It’s this the rich young man in the gospel story asks Jesus about. In the Matthew version of the story, he asks, “Teacher, what good thing must I do to have eternal life?” (19:13). He’s asking Jesus if he needs to be heroic in the way the Maccabean martyrs were heroic. He is disappointed in Jesus’s answer, perhaps not because it is too hard but because it is too easy.
The New Testament maintains the connection between resurrection and righteousness but with an important shift: the righteousness that leads to resurrection is no longer my own but the righteousness of Jesus Christ. It’s this idea that Paul develops in Philippians 3. Building on the Christ hymn in chapter 2 (6-11; “He poured himself out, taking the form of a slave”), Paul portrays the Christian life as giving up his (our) own righteousness in order to gain the righteousness of Jesus (3:7-9).
Here a theological mistake is often made. It is supposed that the righteousness of Jesus has nothing to do with how I live. In the language of the Four Spiritual Laws, we “receive” it, but it’s extrinsic to my way of life. But this is not at all what Paul is saying in Philippians 3. Note how he goes on from the thought that he has gladly given up on his own righteousness to “to be found in him, not having my own righteousness in the keeping of Torah but that which comes through the faithfulness of Christ, the God-provided righteousness by faith” (3:9). He moves immediately to a description of what that faithful life looks like: it is “to know that which belongs to him and the power of his resurrection and the fellowship of his sufferings, being conformed to his death, so somehow that I might arrive at the resurrection of the dead.”
There you have it. The righteousness of Christ is not simply gift—or a payment to God in the perverse theology of penal substitutionary atonement—but a way, a life. Faith is not in the first place belief but a trust in the faithfulness of God and in the way of Jesus Christ. It’s a way into righteousness, which is never our righteousness but always the righteousness of Jesus Christ. And yet we are invited, called, to participate in this righteousness, to make it our own, to know it.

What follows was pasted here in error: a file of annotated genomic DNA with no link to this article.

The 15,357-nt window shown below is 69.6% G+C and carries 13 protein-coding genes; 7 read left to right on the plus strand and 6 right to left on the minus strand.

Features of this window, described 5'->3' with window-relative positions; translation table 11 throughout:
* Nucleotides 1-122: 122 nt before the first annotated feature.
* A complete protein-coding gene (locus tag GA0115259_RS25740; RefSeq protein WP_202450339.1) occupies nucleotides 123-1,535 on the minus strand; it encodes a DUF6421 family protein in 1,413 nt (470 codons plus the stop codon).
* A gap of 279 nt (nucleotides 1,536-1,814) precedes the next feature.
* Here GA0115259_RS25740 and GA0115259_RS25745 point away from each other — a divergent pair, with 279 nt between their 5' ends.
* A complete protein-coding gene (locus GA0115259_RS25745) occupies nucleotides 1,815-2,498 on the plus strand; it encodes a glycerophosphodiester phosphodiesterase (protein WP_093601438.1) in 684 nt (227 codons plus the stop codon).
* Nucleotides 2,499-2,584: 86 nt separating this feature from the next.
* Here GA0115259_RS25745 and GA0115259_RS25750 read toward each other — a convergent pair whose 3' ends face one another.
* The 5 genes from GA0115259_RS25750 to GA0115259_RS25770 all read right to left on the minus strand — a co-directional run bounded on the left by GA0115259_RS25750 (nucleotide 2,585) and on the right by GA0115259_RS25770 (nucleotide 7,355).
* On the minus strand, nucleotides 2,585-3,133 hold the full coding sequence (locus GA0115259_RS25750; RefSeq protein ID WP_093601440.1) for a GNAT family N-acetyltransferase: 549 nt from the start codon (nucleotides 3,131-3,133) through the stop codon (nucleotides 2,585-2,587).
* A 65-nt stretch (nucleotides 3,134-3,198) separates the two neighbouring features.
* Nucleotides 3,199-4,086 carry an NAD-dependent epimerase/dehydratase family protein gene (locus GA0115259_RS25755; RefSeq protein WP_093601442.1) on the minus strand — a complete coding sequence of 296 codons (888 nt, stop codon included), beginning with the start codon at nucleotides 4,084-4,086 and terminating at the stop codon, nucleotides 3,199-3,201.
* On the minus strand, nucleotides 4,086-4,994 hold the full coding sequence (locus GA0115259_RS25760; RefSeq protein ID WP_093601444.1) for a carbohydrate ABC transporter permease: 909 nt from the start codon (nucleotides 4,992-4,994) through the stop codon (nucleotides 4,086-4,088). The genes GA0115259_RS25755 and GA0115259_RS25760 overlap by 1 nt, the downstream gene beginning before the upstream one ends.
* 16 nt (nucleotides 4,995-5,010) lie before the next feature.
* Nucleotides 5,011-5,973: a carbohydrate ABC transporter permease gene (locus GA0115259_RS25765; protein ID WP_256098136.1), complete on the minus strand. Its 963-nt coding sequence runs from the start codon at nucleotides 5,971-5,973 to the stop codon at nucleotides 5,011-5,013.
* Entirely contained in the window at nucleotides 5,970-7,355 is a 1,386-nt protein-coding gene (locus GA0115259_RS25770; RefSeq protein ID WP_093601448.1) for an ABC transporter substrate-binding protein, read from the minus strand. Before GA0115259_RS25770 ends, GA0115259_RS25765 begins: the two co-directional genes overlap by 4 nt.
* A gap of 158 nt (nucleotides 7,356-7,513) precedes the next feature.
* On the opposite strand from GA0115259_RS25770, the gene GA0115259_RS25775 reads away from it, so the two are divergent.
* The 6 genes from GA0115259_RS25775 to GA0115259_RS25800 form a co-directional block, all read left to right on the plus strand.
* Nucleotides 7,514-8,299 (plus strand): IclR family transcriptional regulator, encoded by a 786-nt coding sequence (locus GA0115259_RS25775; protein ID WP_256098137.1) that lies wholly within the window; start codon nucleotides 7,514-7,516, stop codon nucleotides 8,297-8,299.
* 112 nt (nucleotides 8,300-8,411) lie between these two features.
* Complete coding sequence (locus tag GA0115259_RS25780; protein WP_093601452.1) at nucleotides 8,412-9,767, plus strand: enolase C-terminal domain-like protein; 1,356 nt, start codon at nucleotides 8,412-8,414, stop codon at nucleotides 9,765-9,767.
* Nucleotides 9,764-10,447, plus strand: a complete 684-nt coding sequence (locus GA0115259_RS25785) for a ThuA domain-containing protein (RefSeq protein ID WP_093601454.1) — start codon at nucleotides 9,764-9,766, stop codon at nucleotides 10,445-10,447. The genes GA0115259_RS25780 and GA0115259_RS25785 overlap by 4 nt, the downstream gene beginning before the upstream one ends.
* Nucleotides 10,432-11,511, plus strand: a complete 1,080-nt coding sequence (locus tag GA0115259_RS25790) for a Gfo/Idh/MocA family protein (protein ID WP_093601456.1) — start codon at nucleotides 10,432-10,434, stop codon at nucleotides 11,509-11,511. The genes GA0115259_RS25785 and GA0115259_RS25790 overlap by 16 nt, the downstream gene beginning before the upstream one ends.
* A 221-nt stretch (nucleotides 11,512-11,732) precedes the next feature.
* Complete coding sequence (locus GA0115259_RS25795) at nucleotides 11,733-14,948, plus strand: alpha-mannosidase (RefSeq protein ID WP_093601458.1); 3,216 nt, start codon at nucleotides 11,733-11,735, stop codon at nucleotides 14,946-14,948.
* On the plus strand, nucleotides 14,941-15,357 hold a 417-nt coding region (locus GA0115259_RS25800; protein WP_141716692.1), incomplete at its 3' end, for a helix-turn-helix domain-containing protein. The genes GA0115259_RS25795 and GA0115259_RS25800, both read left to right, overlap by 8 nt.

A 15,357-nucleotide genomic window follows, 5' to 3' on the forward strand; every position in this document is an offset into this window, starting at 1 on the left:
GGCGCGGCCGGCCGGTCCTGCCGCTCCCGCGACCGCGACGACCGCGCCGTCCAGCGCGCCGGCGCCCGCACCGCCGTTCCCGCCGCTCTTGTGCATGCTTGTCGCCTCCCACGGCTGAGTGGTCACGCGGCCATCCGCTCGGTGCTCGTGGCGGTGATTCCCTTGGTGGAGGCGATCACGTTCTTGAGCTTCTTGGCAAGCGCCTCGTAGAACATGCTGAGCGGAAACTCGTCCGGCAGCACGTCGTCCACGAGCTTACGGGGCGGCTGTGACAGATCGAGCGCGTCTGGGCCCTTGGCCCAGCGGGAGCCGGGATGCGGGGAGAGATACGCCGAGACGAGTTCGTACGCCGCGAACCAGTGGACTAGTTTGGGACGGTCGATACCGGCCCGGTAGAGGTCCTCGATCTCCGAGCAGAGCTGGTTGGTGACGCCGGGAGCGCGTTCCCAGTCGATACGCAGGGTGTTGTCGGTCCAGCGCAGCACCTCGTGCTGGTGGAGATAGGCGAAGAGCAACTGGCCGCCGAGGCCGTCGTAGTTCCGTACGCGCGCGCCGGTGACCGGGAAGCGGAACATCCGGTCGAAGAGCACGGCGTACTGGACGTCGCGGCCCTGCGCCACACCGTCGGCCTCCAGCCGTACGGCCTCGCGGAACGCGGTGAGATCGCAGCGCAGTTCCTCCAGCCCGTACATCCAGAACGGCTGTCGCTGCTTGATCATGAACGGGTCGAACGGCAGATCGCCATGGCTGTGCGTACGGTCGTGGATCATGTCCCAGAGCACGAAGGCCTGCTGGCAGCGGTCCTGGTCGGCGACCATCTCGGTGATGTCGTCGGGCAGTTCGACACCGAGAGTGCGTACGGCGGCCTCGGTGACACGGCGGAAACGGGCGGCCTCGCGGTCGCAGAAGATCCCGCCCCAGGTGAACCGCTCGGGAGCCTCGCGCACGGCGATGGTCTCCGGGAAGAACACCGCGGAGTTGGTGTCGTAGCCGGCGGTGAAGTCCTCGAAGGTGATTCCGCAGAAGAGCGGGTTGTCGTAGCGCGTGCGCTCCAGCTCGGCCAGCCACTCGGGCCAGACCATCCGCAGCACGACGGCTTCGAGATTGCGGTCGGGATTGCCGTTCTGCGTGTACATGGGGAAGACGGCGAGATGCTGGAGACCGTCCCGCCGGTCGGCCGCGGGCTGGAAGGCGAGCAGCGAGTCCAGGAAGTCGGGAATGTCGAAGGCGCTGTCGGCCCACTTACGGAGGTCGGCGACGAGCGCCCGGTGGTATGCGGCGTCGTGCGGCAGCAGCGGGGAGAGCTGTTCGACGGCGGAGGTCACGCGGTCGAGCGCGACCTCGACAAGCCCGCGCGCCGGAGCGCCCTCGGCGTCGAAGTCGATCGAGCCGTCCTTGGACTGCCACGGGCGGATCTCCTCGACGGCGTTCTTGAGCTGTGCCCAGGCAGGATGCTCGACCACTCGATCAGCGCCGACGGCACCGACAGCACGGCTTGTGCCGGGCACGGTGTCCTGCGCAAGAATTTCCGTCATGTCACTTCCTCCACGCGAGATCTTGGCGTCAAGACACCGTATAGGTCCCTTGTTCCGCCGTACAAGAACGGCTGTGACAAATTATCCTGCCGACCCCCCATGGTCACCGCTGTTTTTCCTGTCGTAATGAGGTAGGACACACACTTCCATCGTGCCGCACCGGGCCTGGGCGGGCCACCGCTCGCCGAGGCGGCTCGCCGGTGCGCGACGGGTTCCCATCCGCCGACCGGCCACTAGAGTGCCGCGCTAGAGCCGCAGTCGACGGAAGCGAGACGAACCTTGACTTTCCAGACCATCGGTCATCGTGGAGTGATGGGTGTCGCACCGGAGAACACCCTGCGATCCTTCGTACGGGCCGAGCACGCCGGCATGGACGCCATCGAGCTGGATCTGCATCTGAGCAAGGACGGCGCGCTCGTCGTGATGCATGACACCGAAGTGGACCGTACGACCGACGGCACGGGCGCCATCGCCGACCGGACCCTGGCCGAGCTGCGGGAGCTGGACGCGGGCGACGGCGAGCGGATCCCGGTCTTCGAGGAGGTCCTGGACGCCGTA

The New Testament says this over and over. Take the Last Discourse in John 14. Jesus says, “If someone loves me, they will keep my word [lógos], and my father will love them, and we will come to them and make our dwelling with them” (14:23). It’s in participation in the way of Christ (keeping his instructions) that we experience indwelling of God, Father, Son, and Spirit. Faith is in the doing of it. It’s not in getting it entirely right, of course, but it is in the doing of it that we come to know Christ and to experience in our lives the resurrecting power of the Spirit (on this see, Romans 8:9-11). It’s not belief, although belief comes in trusting that this way is true and reliable.
The tragedy of the contemporary church in many instances is that it has lost this robust idea of faith and substituted for it a thin tissue of belief—mere assent rather than a transformational life. And with this, not resurrection, which is the transformation not only of our bodies but of the earth itself, but merely heaven, justly criticized as “pie in the sky bye and bye.” It is little wonder that the church has lost its way, swayed more by power and politics than the cross and resurrection of Jesus. We have, in the words of 2 Timothy, “the form of religion but deny the power of it” (3:5).